Egg Catcher in the Raw

June 2, 2010

The title of this post would not lead you to believe for a moment that this is actually about facing failure.  One of my favorite writers on the planet, Oriah Mountain Dreamer, says in her epic poem “The Invitation,”  “I want to know if you can live with failure, yours and mine, and still stand on the edge of the lake and shout to the silver of the full moon, “Yes!” If you’ve read my earlier post on the “squirm factor,” this topic definitely makes me squirm.  And I take that to mean that there is some growth available here, darn it.  Fine.

As a recovering overachiever, failure is just not in the vocab.  In fact, it would be the thing to avoid at almost any cost, really.  Partaking in the fruits of failure might lead to that scary state of being human, and, well, we all know how over-rated THAT is.  As a pure, unadulterated thought, failure is just a pure, unadulterated thought.  As a feeling, well, it generally is unpleasant.  I don’t know about you but I have called a failure a failure most of my life and this new concept of using the word “falling” instead takes a little getting used to, as in:  Honey, you had a falling when you missed that deadline, you are not a failure when you missed that deadline.  Well, don’t wordsmith me…a missed deadline is a deadline that failed.  Or, as my children love to tell me “That was an ‘epic fail’ mom!!!”  But I do see the real point here.  I do recognize that when we come up short in some human endeavor we often respond with the notion that we have failed and some of the more masochistic of us take it to the next level:  therefore I am a failure.  As if by missing the mark on something we then get a free pass to identify ourselves with the condition of being a failure.  How delightful that this is in fact absurd, ego-based, illusion-laden thinking.

Where I really want to go with this is to the place where we as a people re-examine our relationship to failing, falling short and failure–all of it.  I’d like to suggest that we begin to increase our capacity to catch eggs.  I hope you will appreciate the challenge it is going to be to use my native English to capture what is in fact optimally done with that wonderful technology known as U-tube.   And yes, I’ll spell it like I want to, thanks.  Picture if you will a spry thirtysomething fellow in an oxford cloth shirt and jeans standing next to a waist-high square table upon which sits 50 dozen raw eggs.  Fortunately for the story here these eggs will not be chugged raw by the thirtysomething fellow.  A mere 15 feet away is another thirtysomething fellow standing beside an empty waist-high square table covered only in a cotton tablecloth.  Our first fellow has been challenged to see how many eggs he can toss to the second fellow within a five-minute time period.  The second fellow has but one job: catch as many eggs as possible in the time allotted without breaking them at any time in the process from catching to placing on the table.  The clock ticks and the eggs fly!!! So many options, so little time.  Some eggs fly over the head of the catcher, though not many, splaying themselves on the back wall behind the catcher.  Some land gracefully into the hands of the egg catcher.  Perhaps one ends up on his cheek, his tosser sending them a little to swiftly at times.  Some crack upon impact on the table.  A ton of them have a succesful journey.  From the perspective of the egg catcher, this is like catching bullets, not dodging them.  I chose to focus on the catcher and ignored the tosser when I first saw this amazing act.  Egg after egg after egg was lobbed at this daunting dude and I noticed that no matter what the final destiny of any given egg, he stood ready to follow, catch and place the eggs onto that table.  Egg on the face?  Didn’t phase him at all.  Egg on the thigh?  ‘Nothin.  Eggs on the wall….no biggy.  DING!  Time was up.  He had a great collection of them, and, when all was said and done, he did not break the Guinness world record (where only absurd contests such as these exist) but he taught me what I wanted to know about failure.  Yessiree!  Egg on your face?  Wipe it off, keep going.  Egg flying past you over to the next guy?  Deal, move on.  Eggs landing square into your hands, right oh! High speed eggs, low-speed eggs, intermittent eggs…doesn’t matter.  When it comes to catching eggs it’s staying in the game that counts and laughing at the mess and spending little, if any, time dwelling on the broken ones.  Love the broken ones, and, more are coming so stay in that game!  What good would it do us to try to attach ourselves to that gooey, slippery, raw egg that just dropped?  Look at it, appreciate it, love yourself for having tried to catch it and look out for more eggs!!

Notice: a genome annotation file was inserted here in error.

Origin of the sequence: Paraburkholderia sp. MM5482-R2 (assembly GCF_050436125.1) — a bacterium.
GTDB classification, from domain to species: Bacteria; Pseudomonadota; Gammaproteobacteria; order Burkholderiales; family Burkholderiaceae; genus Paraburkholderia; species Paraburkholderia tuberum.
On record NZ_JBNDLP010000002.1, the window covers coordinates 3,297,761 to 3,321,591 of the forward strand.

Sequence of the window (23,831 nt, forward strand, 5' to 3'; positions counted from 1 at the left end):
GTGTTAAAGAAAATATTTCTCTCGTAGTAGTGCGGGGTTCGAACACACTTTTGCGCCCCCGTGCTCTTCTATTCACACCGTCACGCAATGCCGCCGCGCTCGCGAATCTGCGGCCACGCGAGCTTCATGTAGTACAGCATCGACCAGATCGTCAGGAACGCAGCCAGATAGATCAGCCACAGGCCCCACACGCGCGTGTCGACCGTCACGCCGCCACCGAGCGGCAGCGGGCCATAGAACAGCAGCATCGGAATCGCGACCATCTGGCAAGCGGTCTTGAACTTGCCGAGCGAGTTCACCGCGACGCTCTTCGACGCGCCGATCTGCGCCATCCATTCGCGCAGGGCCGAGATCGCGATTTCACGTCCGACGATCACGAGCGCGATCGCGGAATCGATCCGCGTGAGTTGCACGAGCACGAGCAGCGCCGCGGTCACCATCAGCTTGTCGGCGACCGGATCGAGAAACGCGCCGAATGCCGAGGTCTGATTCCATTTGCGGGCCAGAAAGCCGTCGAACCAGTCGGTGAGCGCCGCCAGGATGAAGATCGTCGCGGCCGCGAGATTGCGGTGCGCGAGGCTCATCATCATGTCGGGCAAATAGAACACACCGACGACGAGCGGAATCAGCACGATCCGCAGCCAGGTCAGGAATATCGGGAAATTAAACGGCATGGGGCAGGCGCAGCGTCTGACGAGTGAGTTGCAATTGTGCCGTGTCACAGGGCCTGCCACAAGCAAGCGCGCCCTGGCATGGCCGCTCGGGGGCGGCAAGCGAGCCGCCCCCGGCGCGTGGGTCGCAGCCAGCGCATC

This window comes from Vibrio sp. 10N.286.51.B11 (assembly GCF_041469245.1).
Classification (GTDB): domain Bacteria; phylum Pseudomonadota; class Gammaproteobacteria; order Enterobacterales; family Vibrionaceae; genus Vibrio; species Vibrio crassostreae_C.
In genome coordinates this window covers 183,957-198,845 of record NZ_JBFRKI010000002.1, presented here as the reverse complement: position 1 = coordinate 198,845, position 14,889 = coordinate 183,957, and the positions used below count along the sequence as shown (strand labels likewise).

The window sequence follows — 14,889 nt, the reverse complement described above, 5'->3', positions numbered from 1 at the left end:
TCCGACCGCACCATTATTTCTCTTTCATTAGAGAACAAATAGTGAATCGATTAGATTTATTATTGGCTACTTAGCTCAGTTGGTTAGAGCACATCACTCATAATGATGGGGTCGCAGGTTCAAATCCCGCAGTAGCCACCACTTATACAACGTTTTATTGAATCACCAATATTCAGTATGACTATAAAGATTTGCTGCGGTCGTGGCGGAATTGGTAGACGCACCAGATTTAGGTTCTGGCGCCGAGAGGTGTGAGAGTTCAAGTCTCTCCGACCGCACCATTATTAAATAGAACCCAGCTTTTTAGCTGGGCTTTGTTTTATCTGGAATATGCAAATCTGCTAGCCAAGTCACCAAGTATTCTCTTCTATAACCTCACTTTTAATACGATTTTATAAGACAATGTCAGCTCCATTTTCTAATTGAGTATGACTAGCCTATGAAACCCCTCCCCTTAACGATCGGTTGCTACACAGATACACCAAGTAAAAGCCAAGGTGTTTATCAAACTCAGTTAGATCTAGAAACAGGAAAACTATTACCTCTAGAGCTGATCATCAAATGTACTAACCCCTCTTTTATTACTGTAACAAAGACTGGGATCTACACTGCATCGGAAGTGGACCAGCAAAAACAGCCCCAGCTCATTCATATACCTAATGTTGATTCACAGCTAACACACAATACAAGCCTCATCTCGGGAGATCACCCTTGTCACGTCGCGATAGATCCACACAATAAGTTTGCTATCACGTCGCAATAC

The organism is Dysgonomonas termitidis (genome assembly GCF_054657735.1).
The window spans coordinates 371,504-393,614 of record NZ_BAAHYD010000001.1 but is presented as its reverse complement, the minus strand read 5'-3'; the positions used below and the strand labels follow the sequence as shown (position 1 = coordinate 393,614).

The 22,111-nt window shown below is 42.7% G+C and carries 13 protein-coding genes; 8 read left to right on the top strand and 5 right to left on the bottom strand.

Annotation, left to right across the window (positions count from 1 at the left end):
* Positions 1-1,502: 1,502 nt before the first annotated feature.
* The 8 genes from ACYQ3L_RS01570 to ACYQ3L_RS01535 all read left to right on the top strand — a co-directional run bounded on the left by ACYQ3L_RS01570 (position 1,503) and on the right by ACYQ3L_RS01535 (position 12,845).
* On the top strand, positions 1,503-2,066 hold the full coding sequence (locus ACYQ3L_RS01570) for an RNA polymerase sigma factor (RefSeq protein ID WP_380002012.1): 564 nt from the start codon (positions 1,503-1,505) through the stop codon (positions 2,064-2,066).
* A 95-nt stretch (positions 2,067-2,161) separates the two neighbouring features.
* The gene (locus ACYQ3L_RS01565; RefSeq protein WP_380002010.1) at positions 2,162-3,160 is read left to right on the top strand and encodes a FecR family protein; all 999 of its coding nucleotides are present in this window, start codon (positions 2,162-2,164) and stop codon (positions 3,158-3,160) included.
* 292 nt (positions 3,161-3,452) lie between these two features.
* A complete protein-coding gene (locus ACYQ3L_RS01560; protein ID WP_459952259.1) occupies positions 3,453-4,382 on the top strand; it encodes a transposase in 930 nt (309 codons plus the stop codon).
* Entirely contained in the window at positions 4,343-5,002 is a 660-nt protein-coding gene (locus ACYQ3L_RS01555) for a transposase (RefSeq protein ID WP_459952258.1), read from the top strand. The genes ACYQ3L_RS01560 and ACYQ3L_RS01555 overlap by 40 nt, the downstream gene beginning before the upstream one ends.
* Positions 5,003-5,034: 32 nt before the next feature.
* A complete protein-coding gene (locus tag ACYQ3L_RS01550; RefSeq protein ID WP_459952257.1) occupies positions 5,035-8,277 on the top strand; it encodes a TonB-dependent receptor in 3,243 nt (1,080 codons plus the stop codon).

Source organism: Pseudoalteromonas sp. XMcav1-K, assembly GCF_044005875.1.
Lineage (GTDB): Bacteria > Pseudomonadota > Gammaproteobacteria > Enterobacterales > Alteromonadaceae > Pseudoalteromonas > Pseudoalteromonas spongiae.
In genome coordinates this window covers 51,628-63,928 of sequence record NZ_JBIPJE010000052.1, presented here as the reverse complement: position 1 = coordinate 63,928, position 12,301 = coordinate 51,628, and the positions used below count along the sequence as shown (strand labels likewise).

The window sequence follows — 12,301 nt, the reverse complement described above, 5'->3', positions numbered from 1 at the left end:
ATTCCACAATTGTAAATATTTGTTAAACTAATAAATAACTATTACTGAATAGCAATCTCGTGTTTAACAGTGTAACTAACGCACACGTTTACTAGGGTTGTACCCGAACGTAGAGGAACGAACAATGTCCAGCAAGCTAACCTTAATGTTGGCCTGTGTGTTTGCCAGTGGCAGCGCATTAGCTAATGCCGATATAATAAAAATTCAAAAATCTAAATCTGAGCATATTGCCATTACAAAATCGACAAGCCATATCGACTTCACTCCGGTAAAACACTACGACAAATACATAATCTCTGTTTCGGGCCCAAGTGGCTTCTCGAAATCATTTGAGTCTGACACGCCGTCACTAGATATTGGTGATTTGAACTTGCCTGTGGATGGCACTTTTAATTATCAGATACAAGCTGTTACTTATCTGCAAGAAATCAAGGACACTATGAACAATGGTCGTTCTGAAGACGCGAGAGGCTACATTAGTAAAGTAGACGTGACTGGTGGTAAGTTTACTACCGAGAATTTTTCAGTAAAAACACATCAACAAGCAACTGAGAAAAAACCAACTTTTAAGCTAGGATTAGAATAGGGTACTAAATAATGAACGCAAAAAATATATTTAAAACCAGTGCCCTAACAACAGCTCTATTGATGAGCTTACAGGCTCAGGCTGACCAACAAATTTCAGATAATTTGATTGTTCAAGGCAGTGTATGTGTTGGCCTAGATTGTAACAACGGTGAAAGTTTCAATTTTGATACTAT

So certainly, how we respond to life’s “eggs” (the other ‘f’ word) will determine what kind of relationship we will have when we come up short on something.  I know that after I saw this lively demonstration I most emphatically decided that I want to be an egg catcher when I grow up…or now would be ok too.  I want to get better and better at catching them but more so at being much more nonplussed at those inevitable times when they splatter, smash and fly over my head.  Take me to that world where nobody gets to be wrong.  Ever.


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